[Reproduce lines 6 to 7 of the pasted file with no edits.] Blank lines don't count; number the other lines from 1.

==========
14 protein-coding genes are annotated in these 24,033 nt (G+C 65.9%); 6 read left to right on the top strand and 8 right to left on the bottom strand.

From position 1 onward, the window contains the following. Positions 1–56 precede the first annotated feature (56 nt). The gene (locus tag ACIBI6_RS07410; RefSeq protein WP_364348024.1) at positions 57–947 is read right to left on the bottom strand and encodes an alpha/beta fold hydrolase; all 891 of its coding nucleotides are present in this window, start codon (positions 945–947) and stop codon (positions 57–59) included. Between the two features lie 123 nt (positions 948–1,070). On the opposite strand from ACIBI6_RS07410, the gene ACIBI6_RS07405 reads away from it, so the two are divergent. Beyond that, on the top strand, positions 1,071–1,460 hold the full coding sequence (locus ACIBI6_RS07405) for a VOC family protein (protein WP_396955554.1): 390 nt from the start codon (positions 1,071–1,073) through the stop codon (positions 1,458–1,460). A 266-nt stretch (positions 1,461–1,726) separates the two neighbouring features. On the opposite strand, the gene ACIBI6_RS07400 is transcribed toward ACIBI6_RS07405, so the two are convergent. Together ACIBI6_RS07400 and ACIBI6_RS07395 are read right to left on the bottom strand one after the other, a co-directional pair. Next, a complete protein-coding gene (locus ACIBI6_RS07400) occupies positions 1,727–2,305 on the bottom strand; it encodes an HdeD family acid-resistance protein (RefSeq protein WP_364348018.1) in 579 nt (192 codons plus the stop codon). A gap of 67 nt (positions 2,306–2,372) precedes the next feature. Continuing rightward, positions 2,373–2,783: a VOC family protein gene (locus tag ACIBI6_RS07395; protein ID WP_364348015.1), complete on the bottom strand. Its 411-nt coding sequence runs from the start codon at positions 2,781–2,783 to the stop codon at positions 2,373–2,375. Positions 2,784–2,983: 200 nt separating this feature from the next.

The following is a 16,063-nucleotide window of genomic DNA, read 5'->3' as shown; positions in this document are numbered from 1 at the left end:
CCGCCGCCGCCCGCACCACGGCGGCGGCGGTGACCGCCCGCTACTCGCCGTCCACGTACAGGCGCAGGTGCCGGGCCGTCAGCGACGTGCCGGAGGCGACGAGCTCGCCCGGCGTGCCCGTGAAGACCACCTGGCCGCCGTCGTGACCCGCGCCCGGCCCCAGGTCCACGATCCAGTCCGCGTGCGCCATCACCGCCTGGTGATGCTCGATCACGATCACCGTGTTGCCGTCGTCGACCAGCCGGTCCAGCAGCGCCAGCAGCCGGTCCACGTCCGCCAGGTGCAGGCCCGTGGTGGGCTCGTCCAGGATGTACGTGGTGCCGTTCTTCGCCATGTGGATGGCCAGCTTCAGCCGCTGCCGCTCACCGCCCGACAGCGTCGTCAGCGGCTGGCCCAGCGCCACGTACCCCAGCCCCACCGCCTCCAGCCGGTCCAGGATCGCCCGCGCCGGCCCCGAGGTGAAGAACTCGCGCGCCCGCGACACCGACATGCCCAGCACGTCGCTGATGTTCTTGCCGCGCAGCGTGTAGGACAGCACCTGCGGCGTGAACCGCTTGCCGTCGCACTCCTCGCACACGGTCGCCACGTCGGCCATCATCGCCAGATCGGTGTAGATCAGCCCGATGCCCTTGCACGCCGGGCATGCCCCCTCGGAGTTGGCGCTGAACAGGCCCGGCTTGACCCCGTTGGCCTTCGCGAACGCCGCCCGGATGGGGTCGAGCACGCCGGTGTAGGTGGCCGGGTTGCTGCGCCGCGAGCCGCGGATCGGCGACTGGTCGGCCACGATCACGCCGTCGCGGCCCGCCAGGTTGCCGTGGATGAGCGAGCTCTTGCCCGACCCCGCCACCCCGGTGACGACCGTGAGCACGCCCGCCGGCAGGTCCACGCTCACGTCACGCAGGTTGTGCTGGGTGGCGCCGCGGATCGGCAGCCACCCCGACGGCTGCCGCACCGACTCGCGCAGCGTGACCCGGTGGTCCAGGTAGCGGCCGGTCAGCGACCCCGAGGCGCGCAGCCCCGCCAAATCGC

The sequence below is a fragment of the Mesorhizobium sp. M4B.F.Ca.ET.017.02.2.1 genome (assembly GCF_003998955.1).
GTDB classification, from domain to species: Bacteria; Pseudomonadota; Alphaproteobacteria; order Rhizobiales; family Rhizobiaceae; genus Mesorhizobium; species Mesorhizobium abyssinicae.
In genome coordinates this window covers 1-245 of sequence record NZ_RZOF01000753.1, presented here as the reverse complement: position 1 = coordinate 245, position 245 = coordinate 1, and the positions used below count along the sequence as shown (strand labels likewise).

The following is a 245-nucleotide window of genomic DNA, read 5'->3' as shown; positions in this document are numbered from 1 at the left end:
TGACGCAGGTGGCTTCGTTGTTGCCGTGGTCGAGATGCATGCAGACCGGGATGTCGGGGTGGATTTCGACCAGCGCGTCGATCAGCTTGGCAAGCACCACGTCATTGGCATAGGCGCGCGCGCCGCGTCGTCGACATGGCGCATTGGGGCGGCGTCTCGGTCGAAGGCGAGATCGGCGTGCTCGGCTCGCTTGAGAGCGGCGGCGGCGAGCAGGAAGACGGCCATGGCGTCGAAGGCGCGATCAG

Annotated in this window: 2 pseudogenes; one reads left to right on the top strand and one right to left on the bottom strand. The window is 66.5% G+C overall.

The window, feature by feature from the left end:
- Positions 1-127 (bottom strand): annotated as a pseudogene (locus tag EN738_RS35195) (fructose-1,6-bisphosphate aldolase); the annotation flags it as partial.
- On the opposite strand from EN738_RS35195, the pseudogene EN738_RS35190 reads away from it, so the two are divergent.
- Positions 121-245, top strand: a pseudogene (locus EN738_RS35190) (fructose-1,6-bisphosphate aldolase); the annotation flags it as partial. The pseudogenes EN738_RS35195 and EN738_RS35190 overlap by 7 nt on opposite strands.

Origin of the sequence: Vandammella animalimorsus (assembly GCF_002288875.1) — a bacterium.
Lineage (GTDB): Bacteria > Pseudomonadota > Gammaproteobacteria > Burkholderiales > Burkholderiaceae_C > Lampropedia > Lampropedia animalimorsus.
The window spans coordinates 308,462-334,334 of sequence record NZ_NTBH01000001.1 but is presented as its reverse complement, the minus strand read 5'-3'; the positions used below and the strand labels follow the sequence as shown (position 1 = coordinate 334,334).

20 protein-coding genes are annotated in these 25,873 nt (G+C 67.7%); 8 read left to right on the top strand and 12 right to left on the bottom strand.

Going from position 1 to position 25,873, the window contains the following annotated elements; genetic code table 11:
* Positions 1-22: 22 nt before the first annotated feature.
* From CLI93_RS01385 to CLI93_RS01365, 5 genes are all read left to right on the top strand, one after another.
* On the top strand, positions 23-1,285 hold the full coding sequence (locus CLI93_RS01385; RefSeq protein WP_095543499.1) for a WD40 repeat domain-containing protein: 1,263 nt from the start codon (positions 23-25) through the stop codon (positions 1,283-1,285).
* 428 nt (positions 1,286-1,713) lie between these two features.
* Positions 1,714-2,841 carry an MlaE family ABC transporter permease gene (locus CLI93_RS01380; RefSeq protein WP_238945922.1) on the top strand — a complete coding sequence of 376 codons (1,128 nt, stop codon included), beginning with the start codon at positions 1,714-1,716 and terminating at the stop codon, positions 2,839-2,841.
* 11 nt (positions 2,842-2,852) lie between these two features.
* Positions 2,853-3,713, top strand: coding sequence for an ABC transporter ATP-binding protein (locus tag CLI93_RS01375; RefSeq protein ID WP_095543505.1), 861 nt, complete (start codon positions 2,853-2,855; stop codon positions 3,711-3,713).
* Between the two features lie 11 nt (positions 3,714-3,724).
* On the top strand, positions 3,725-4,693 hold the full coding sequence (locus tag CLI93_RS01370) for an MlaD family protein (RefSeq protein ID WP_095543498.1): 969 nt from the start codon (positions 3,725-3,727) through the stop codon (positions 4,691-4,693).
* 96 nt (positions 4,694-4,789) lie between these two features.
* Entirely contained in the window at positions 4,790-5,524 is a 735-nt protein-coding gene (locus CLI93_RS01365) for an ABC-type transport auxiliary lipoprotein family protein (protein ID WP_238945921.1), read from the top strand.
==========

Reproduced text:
GTDB classification, from domain to species: Bacteria; Pseudomonadota; Alphaproteobacteria; order Rhizobiales; family Rhizobiaceae; genus Mesorhizobium; species Mesorhizobium abyssinicae.
In genome coordinates this window covers 1-245 of sequence record NZ_RZOF01000753.1, presented here as the reverse complement: position 1 = coordinate 245, position 245 = coordinate 1, and the positions used below count along the sequence as shown (strand labels likewise).